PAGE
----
The retirement dinner for Rabbi and Rebbetzin Hool was graced with the presence of Rav Avrohom Gurwitz, rosh yeshivah of Gateshead Yeshiva. The other guest of honor was Chief Rabbi Lord Jonathan Sacks. These two very different personalities were united in their appreciation and respect for the principled rabbi who had led a revolution in purity and halachic integrity.

In his speech, Rabbi Hool said he would like to be remembered with the pasuk about Shaul Hamelech — “and there went with him an army whose hearts had been touched by G-d.” After the event, a congregant wrote a letter, thanking Rabbi Hool for inspiring him to make a closer connection with Yiddishkeit. “With tears in my eyes, I heard you say that you would like to be remembered as a rav who had with him a band of men whose hearts had been touched by G-d. I sincerely hope that I can be included in that band of men.”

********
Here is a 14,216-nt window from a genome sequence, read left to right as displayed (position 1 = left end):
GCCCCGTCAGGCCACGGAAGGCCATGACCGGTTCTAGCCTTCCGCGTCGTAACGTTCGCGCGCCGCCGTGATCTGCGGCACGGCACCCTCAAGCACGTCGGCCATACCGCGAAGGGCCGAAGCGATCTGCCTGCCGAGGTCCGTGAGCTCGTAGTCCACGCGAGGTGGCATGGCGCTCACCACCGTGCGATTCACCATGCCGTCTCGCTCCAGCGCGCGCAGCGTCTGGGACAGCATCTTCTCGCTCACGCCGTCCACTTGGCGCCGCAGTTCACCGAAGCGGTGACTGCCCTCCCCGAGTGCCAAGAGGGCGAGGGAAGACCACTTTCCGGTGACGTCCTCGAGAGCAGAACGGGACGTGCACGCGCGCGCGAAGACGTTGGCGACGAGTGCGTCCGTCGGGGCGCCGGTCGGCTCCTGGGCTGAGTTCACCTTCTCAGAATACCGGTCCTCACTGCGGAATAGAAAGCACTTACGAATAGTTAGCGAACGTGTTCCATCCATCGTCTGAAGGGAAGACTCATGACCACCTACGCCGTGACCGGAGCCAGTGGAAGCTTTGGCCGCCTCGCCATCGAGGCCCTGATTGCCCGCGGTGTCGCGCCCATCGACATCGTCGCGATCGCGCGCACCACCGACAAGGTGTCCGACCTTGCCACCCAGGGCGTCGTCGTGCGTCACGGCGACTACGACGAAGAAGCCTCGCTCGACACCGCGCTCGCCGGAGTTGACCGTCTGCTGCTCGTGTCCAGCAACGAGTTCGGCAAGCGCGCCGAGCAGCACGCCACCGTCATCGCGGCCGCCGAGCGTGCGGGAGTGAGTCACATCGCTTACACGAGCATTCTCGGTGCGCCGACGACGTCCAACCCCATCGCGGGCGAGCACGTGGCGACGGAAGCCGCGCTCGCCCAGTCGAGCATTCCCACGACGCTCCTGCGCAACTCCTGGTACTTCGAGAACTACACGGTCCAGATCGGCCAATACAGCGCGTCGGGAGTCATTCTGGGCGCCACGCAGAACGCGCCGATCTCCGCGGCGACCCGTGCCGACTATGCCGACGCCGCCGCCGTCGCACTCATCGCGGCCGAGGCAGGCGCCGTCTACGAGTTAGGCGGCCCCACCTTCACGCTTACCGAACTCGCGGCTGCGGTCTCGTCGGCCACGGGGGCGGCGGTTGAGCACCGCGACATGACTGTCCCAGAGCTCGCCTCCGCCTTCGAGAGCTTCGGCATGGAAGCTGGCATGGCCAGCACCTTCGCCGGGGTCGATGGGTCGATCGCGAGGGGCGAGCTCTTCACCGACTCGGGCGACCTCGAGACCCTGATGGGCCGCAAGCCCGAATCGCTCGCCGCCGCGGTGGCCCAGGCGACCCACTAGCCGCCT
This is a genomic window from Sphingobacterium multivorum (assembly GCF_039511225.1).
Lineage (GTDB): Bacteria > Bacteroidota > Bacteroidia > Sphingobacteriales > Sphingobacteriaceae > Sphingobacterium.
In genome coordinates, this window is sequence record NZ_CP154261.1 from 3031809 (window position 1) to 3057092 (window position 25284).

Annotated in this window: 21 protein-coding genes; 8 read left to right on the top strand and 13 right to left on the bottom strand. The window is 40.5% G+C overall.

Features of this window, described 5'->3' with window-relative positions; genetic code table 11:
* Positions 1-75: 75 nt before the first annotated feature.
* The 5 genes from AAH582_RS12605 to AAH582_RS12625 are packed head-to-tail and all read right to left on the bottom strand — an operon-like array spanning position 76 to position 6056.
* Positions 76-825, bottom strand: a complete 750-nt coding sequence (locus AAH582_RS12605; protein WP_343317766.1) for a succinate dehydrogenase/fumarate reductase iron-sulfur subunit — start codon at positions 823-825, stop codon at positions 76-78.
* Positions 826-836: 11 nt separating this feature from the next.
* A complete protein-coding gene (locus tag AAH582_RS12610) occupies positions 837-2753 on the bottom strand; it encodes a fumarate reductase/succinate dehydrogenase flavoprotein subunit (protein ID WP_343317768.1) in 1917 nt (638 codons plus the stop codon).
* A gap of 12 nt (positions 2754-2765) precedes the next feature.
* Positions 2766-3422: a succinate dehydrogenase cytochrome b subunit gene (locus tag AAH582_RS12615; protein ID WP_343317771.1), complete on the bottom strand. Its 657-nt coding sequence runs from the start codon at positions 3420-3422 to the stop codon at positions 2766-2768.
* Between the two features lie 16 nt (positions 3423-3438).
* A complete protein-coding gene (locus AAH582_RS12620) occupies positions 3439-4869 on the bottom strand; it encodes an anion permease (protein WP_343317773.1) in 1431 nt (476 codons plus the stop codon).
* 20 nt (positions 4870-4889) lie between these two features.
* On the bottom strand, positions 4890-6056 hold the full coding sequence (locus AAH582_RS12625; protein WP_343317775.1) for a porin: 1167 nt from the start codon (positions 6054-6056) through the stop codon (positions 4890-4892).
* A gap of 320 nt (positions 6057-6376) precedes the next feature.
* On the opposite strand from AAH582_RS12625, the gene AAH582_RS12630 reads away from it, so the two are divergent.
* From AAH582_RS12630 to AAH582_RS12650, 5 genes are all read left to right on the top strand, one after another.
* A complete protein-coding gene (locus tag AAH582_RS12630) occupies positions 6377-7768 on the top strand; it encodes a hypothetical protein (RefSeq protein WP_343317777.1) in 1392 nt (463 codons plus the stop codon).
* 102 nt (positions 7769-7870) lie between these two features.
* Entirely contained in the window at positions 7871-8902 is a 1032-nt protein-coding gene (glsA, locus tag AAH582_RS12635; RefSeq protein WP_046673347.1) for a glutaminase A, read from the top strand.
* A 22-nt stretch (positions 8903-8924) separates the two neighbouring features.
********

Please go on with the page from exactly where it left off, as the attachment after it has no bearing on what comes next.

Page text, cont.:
(Originally featured in Mishpacha, Issue 940)